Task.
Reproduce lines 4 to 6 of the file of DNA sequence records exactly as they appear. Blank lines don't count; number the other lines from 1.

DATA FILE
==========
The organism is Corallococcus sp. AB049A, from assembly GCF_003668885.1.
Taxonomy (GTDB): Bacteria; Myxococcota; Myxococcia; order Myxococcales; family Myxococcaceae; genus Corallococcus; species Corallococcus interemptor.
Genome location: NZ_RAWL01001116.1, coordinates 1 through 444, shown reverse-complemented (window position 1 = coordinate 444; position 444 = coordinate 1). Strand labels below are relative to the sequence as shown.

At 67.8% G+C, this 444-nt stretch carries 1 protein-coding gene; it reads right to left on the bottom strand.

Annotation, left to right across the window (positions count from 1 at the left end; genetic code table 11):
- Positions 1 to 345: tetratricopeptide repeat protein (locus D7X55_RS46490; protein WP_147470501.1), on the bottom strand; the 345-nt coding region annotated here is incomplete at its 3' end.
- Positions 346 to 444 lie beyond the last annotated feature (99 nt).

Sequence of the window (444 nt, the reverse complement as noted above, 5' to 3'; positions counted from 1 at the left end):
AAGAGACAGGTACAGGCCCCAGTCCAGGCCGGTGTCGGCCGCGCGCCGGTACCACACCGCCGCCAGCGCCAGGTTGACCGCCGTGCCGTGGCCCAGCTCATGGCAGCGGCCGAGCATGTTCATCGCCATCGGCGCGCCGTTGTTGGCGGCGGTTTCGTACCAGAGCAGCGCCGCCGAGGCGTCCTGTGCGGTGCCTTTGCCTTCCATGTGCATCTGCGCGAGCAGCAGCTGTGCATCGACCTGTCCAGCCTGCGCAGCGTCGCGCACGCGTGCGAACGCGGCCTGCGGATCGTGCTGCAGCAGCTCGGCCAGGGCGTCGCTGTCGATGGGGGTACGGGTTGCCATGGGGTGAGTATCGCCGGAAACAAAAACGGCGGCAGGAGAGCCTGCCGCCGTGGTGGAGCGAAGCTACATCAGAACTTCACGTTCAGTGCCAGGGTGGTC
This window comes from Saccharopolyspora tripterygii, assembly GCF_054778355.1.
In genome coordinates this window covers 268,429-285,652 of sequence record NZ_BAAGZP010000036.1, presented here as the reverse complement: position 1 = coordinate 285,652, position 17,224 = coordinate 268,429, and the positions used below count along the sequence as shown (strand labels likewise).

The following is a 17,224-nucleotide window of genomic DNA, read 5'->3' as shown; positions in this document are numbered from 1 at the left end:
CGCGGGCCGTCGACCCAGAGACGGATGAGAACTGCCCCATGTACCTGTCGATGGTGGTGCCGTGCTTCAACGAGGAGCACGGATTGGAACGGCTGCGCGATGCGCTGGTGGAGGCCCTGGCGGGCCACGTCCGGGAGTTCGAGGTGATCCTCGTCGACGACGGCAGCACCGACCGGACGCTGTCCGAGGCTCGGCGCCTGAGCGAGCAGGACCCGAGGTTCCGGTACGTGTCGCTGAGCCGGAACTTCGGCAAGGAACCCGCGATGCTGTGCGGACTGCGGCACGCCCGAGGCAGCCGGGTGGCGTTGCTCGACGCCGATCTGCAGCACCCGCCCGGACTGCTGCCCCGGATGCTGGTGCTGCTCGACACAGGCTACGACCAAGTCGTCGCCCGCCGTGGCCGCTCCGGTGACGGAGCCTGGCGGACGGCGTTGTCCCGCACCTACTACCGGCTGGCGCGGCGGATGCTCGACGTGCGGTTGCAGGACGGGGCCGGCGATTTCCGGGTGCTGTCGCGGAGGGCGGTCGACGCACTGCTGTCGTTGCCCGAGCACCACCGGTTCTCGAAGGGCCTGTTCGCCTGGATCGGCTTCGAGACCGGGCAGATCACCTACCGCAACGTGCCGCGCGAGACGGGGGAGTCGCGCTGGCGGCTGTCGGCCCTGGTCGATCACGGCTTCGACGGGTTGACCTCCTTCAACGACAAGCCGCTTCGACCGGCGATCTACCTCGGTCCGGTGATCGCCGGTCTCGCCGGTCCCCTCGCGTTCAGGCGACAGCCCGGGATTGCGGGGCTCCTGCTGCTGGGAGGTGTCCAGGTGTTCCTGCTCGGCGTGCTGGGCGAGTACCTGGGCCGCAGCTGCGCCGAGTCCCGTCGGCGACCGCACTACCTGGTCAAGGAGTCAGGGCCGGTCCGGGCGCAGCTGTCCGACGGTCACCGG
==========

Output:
At 67.8% G+C, this 444-nt stretch carries 1 protein-coding gene; it reads right to left on the bottom strand.

Annotation, left to right across the window (positions count from 1 at the left end; genetic code table 11):
- Positions 1 to 345: tetratricopeptide repeat protein (locus D7X55_RS46490; protein WP_147470501.1), on the bottom strand; the 345-nt coding region annotated here is incomplete at its 3' end.